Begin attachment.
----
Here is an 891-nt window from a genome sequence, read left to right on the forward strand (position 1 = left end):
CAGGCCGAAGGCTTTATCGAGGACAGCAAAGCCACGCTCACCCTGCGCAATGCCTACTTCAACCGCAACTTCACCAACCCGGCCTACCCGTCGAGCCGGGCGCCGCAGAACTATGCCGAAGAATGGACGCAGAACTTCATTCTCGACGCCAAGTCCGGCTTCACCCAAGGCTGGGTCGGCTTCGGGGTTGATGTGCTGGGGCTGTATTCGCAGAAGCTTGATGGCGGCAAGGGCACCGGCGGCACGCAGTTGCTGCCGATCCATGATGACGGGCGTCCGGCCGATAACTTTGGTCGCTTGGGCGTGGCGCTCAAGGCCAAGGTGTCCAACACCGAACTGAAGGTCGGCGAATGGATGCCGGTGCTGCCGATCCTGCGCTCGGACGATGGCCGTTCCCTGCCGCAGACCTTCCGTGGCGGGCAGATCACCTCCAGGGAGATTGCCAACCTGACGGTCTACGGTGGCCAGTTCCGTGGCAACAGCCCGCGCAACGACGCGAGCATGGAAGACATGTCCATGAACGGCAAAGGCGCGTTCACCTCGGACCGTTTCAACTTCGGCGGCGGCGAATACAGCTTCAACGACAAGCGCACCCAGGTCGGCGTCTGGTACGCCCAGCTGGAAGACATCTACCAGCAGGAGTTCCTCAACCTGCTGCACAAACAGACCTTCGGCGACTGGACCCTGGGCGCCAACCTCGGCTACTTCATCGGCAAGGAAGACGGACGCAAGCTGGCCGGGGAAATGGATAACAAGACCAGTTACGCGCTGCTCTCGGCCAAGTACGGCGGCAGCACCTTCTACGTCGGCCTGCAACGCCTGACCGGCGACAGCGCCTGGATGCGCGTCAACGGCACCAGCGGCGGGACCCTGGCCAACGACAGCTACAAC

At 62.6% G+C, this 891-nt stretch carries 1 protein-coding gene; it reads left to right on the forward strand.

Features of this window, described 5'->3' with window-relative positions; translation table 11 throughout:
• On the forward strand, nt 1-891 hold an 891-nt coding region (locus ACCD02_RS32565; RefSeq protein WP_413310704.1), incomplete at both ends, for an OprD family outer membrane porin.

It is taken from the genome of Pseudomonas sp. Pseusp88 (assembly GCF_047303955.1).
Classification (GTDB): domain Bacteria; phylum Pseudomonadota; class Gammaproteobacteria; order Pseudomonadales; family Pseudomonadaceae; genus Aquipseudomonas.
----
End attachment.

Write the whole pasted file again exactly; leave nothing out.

Here is an 891-nt window from a genome sequence, read left to right on the forward strand (position 1 = left end):
CAGGCCGAAGGCTTTATCGAGGACAGCAAAGCCACGCTCACCCTGCGCAATGCCTACTTCAACCGCAACTTCACCAACCCGGCCTACCCGTCGAGCCGGGCGCCGCAGAACTATGCCGAAGAATGGACGCAGAACTTCATTCTCGACGCCAAGTCCGGCTTCACCCAAGGCTGGGTCGGCTTCGGGGTTGATGTGCTGGGGCTGTATTCGCAGAAGCTTGATGGCGGCAAGGGCACCGGCGGCACGCAGTTGCTGCCGATCCATGATGACGGGCGTCCGGCCGATAACTTTGGTCGCTTGGGCGTGGCGCTCAAGGCCAAGGTGTCCAACACCGAACTGAAGGTCGGCGAATGGATGCCGGTGCTGCCGATCCTGCGCTCGGACGATGGCCGTTCCCTGCCGCAGACCTTCCGTGGCGGGCAGATCACCTCCAGGGAGATTGCCAACCTGACGGTCTACGGTGGCCAGTTCCGTGGCAACAGCCCGCGCAACGACGCGAGCATGGAAGACATGTCCATGAACGGCAAAGGCGCGTTCACCTCGGACCGTTTCAACTTCGGCGGCGGCGAATACAGCTTCAACGACAAGCGCACCCAGGTCGGCGTCTGGTACGCCCAGCTGGAAGACATCTACCAGCAGGAGTTCCTCAACCTGCTGCACAAACAGACCTTCGGCGACTGGACCCTGGGCGCCAACCTCGGCTACTTCATCGGCAAGGAAGACGGACGCAAGCTGGCCGGGGAAATGGATAACAAGACCAGTTACGCGCTGCTCTCGGCCAAGTACGGCGGCAGCACCTTCTACGTCGGCCTGCAACGCCTGACCGGCGACAGCGCCTGGATGCGCGTCAACGGCACCAGCGGCGGGACCCTGGCCAACGACAGCTACAAC

At 62.6% G+C, this 891-nt stretch carries 1 protein-coding gene; it reads left to right on the forward strand.

Features of this window, described 5'->3' with window-relative positions; translation table 11 throughout:
• On the forward strand, nt 1-891 hold an 891-nt coding region (locus ACCD02_RS32565; RefSeq protein WP_413310704.1), incomplete at both ends, for an OprD family outer membrane porin.

It is taken from the genome of Pseudomonas sp. Pseusp88 (assembly GCF_047303955.1).
Classification (GTDB): domain Bacteria; phylum Pseudomonadota; class Gammaproteobacteria; order Pseudomonadales; family Pseudomonadaceae; genus Aquipseudomonas.